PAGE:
Mary Crane's Blog
156 Derry Rd, Chester, NH 03036
Today's home buyers are looking for ways to maximize their space and their enjoyment of that space. While having friends and family over to enjoy a meal out on the patio or a backyard BBQ has long been a favorite way of spending time with loved ones, it's frequently left the hosts separated from the guests. Adding an outdoor kitchen offers numerous advantages. It could boost interest in your home and set it apart from similar ones in the area.
1. Makes Entertaining Easy
One of the most exciting things about having your own home is the ability to entertain more. Adding an outdoor kitchen to your home means that the home buyer is instantly set up for a home-warming party or any other type of gathering.
2. The Hosts Can Participate
As mentioned above, one of the best reasons for installing an outdoor kitchen is that it eliminates the separation of the cook -- which is nearly always the host -- from the rest of the party outdoors.
3. It Becomes a Team Effort
With an outdoor kitchen, there are more opportunities to make cooking a group effort. By keeping food prep as part of the overall party, it's easier for other people to jump in and help out. It's also great for when the homeowner wants to plan for shared cooking experiences.
4. It's Cozy
While the gathering place inside a house used to be the living room, the past few years have seen the kitchen take over that spot. If you think about it, this transition just makes sense. People like to gather where there's food. It encourages chatting and camaraderie. An outdoor kitchen that includes tables and chairs or other outdoor furniture encourage the same kind of coziness.
5. Increases Living Space
Adding an outdoor kitchen doesn't have to be complicated. One idea is to use the covered porch or patio you already have as the foundation for the outdoor kitchen space. Next, add the appropriate appliances. The result is that you've instantly increased the living space of your current home without having to add on another room.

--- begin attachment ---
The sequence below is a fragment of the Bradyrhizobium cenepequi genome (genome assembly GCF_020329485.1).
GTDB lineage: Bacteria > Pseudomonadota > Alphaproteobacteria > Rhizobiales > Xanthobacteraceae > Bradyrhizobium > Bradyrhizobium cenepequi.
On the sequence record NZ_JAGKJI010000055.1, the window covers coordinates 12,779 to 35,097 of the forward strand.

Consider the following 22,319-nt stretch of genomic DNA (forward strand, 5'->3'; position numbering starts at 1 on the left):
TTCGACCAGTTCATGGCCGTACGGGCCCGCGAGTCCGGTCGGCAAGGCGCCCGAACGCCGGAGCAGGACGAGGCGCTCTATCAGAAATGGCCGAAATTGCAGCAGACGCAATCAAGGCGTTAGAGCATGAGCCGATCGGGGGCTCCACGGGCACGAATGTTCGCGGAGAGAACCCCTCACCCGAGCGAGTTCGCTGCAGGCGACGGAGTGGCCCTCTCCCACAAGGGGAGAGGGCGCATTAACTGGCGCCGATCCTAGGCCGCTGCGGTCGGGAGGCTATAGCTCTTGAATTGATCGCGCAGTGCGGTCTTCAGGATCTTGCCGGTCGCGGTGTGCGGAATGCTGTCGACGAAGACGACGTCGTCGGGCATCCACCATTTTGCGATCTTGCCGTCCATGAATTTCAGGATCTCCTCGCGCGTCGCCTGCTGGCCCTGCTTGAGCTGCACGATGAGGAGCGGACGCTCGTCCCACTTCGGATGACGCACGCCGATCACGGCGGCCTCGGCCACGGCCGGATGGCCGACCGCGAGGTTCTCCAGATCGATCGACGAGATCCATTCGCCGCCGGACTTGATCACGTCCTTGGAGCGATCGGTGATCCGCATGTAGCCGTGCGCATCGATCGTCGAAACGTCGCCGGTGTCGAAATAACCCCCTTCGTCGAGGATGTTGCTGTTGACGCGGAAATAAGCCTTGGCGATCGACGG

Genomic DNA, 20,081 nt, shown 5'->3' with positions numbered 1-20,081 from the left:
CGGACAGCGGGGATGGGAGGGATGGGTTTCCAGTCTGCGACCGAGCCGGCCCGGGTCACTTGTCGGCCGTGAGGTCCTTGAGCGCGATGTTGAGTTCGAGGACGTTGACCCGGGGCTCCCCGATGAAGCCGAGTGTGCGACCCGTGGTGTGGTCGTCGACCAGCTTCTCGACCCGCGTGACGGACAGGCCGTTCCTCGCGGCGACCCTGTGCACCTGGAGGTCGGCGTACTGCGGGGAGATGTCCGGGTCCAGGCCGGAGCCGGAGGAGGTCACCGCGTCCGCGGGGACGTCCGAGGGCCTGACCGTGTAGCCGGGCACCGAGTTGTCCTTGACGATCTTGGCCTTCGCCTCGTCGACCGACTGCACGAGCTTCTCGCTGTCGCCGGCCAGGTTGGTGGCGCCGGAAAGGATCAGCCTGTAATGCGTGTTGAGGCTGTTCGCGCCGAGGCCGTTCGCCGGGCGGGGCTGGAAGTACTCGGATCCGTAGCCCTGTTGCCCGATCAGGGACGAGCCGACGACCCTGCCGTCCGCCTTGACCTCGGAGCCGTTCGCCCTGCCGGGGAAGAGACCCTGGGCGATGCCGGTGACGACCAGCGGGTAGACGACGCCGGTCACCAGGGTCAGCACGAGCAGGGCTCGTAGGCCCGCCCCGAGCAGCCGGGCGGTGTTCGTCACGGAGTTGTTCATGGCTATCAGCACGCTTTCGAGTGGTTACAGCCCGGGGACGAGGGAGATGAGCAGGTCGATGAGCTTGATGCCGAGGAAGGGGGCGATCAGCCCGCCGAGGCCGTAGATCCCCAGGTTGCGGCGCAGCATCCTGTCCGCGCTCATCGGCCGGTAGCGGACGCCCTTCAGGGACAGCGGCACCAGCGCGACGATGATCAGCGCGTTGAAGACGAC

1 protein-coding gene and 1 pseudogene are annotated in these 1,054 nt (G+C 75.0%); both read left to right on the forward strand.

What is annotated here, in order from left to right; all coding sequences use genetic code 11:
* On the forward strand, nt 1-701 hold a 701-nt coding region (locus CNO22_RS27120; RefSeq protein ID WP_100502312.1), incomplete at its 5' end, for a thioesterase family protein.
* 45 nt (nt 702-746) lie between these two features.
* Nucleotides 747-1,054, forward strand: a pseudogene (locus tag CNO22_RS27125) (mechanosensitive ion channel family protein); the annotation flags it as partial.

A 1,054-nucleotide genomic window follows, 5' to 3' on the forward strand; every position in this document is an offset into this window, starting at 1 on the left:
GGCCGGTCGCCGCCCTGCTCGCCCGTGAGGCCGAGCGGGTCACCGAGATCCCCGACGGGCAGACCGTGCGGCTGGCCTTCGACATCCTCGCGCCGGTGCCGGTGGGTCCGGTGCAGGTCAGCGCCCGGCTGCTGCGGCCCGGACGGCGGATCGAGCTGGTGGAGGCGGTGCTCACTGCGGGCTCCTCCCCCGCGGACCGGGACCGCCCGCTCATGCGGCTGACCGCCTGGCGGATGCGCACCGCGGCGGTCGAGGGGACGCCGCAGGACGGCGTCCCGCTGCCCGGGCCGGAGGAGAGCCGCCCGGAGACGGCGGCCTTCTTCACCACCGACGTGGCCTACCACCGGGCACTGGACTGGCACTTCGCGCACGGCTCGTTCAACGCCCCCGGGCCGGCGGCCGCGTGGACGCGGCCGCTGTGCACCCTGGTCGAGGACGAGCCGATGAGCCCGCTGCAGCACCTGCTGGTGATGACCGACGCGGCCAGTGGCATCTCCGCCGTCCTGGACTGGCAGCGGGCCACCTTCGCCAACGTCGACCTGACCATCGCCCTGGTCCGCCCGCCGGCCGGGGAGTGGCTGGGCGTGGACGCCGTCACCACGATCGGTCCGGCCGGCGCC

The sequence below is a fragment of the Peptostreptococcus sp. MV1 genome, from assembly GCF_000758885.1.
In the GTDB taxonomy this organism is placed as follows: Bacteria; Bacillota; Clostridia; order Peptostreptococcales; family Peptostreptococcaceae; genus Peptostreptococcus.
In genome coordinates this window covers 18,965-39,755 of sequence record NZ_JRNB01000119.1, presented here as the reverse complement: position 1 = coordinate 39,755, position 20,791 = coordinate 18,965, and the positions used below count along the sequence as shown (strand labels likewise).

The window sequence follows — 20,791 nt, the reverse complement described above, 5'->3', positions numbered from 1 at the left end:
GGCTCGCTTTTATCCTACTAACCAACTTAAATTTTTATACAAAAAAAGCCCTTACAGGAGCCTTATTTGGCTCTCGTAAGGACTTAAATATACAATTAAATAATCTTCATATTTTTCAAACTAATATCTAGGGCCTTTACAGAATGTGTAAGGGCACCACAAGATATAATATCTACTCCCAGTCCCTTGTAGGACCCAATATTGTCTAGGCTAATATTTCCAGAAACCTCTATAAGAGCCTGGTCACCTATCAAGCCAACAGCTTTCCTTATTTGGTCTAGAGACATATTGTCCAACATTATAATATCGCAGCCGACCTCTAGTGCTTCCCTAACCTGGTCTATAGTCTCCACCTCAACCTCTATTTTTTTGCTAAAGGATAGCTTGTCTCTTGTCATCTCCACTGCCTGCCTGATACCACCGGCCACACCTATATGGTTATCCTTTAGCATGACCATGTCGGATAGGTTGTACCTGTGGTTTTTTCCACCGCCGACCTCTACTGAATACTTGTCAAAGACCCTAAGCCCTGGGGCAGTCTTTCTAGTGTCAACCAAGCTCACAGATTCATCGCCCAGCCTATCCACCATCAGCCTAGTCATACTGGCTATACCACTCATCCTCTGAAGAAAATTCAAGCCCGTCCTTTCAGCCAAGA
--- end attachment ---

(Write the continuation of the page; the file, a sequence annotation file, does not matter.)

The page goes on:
If you're in an area of the country that is going through a housing boom, you might wonder if you should spring for an outdoor kitchen. Adding this highly-desirable feature to your home could also increase its value and make it easier to get your asking price during its sale.
There’s no denying that purchasing a home requires a huge investment from buyers. Not only will you need to have a down payment in place, but you’ll need to consider closing costs, home maintenance, property taxes and more over the years. While these are all expenses that most buyers are aware of, there are other “hidden” costs that come along with owning a home as well. In fact, many people say that the true cost of buying a home can be up to 4 times the sale price. So, what hidden cost should you be aware of and why do we think they’re all 100 percent worth it in the long run?
3 Hidden Costs of Owning a Home
1. Mortgage Interest
When you look at the amount of money you’ve borrowed to purchase your home, you may be tempted to plan to repay that sum over the next few decades. But you should also be accounting for the interest payments attached to your mortgage loan. Additionally, mortgage interest works slightly differently than the interest on a traditional loan. For example, if your interest rate is 4 percent, you won’t likely be paying that much annually. Towards the beginning of your mortgage, about half of your payment will be going toward interest alone.
2. HOA Dues
If you’ve purchased a home that’s part of a “community” of properties or a homeowner’s association (HOA), you’ll be required to pay association dues. While these additional fees are usually disclosed during the sales process and come with a variety of benefits, they can be subject to occasional one-time assessments or special projects that will increase your dues. On average, HOA dues cost American homeowners anywhere from $200 to $400 each month.